US20120281584A1 - System and method for determining a location for a mobile device - Google Patents

System and method for determining a location for a mobile device Download PDF

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US20120281584A1
US20120281584A1 US13/550,717 US201213550717A US2012281584A1 US 20120281584 A1 US20120281584 A1 US 20120281584A1 US 201213550717 A US201213550717 A US 201213550717A US 2012281584 A1 US2012281584 A1 US 2012281584A1
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Prior art keywords
multiplexer
tap
location
signals
taps
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US8521191B2 (en
Inventor
Michael W. Powers
Shad L. Holt
Stephen P. Frisbie
John W. Walter
Adam V. Behnke
Mark T. Sheeter
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GLOBAL BUSINESS SOFTWARE DEVELOPMENT TECHNOLOGIES Inc
Global Business Software Dev Technology
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Global Business Software Dev Technology
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    • HELECTRICITY
    • H04ELECTRIC COMMUNICATION TECHNIQUE
    • H04WWIRELESS COMMUNICATION NETWORKS
    • H04W4/00Services specially adapted for wireless communication networks; Facilities therefor
    • H04W4/02Services making use of location information
    • H04W4/029Location-based management or tracking services
    • GPHYSICS
    • G01MEASURING; TESTING
    • G01SRADIO DIRECTION-FINDING; RADIO NAVIGATION; DETERMINING DISTANCE OR VELOCITY BY USE OF RADIO WAVES; LOCATING OR PRESENCE-DETECTING BY USE OF THE REFLECTION OR RERADIATION OF RADIO WAVES; ANALOGOUS ARRANGEMENTS USING OTHER WAVES
    • G01S5/00Position-fixing by co-ordinating two or more direction or position line determinations; Position-fixing by co-ordinating two or more distance determinations
    • G01S5/02Position-fixing by co-ordinating two or more direction or position line determinations; Position-fixing by co-ordinating two or more distance determinations using radio waves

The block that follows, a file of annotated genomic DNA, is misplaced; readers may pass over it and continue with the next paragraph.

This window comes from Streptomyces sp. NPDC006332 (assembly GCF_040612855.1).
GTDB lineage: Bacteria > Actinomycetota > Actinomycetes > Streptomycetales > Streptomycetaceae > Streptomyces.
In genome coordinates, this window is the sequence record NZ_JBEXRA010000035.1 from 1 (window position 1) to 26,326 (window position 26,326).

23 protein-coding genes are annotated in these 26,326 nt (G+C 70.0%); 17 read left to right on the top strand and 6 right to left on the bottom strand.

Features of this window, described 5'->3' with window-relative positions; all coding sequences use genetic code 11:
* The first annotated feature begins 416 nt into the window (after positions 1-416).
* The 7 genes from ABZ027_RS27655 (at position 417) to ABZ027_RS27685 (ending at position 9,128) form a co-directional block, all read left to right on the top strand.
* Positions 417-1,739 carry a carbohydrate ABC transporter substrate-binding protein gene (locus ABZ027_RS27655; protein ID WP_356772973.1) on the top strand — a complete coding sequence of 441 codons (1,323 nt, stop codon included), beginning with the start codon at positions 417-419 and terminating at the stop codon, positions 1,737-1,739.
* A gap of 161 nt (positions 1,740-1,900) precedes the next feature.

• G01S5/0205Details
    • G01S5/0221Details of receivers or network of receivers
    • HELECTRICITY
    • H04ELECTRIC COMMUNICATION TECHNIQUE
    • H04WWIRELESS COMMUNICATION NETWORKS
    • H04W4/00Services specially adapted for wireless communication networks; Facilities therefor
    • H04W4/02Services making use of location information
    • H04W4/04Services making use of location information using association of physical positions and logical data in a dedicated environment, e.g. buildings or vehicles
    • H04W4/043Services making use of location information using association of physical positions and logical data in a dedicated environment, e.g. buildings or vehicles using ambient awareness, e.g. involving buildings using floor or room numbers

Abstract

A system for determining a location for a mobile communication device includes a plurality of taps, a multiplexer, and a link aggregator. Each tap includes a pair of connectors that couple to a communication link of a radio access network inline and pass between them a signal received over the communication link. Each tap also includes a multiplexer connector that couples to a multiplexer and a cable connecting the multiplexer connector to the inline connectors. The tap replicates signals passing between the inline connectors and propagates the replicated signals to the multiplexer connector. The multiplexer receives, from each tap, signals replicated by that tap, extracts location data from the received signals, and transmits the location data to a link aggregator. The link aggregator receives the location data from the multiplexer and determines a location for one of the mobile devices based on the received location data.